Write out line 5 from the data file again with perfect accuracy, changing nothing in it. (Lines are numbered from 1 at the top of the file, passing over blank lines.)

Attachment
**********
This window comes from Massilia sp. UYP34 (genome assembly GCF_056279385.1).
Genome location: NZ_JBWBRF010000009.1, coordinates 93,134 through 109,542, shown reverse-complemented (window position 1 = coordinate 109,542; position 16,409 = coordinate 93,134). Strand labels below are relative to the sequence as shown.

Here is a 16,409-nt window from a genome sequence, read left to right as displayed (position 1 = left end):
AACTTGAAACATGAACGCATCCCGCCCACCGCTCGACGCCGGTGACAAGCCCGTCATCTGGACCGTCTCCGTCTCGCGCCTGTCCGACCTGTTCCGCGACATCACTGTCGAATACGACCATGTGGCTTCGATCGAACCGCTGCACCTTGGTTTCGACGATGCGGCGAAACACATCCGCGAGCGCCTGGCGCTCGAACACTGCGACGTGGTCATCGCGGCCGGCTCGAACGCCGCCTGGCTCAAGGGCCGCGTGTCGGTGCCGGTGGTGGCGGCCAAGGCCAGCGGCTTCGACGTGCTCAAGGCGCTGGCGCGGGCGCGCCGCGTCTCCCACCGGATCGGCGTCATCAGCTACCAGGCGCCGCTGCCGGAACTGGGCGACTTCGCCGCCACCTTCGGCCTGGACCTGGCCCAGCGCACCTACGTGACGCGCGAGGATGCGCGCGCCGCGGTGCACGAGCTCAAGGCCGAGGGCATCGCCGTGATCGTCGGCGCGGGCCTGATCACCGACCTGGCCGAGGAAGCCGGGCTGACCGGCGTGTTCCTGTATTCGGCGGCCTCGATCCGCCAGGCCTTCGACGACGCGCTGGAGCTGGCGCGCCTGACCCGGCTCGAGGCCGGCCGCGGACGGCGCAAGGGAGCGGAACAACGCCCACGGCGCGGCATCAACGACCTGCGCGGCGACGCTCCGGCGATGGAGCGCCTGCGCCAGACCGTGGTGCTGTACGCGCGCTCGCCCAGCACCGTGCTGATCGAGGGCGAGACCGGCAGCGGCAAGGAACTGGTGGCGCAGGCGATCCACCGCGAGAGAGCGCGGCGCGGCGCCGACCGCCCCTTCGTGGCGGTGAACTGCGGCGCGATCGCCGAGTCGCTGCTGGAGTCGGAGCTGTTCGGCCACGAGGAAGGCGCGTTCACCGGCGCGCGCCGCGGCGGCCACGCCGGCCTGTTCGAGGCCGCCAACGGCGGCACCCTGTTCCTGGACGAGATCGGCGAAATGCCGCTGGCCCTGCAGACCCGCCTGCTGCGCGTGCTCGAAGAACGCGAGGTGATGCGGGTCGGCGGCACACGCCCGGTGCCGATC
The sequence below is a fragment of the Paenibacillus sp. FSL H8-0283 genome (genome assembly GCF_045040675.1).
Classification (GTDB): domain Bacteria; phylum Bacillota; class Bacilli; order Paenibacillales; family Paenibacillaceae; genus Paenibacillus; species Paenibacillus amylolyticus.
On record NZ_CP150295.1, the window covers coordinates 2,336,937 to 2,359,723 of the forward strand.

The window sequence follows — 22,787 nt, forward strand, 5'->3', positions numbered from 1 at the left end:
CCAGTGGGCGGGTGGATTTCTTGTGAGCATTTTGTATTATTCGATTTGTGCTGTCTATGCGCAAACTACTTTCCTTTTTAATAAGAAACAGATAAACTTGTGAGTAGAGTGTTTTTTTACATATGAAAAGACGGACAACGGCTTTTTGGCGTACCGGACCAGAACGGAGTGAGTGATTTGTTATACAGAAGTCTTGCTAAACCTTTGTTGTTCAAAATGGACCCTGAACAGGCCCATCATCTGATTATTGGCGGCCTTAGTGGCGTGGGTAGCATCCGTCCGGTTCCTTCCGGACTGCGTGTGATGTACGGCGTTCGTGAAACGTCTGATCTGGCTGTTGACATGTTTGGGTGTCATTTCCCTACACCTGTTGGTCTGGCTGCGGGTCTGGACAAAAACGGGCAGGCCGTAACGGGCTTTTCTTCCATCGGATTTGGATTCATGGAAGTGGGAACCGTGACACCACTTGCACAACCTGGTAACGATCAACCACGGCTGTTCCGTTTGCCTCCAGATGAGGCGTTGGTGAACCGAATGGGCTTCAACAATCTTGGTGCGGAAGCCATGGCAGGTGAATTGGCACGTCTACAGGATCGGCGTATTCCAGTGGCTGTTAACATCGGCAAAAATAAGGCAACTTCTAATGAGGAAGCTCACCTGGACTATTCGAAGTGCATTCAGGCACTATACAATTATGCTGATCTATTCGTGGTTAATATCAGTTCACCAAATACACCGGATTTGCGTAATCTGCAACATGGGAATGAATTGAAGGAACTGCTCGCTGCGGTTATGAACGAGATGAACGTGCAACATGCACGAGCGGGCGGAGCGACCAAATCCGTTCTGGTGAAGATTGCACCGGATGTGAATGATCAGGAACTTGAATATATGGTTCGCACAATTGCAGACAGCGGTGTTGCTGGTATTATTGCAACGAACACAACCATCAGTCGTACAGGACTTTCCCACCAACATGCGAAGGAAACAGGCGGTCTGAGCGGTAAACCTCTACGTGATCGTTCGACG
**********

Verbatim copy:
The sequence below is a fragment of the Paenibacillus sp. FSL H8-0283 genome (genome assembly GCF_045040675.1).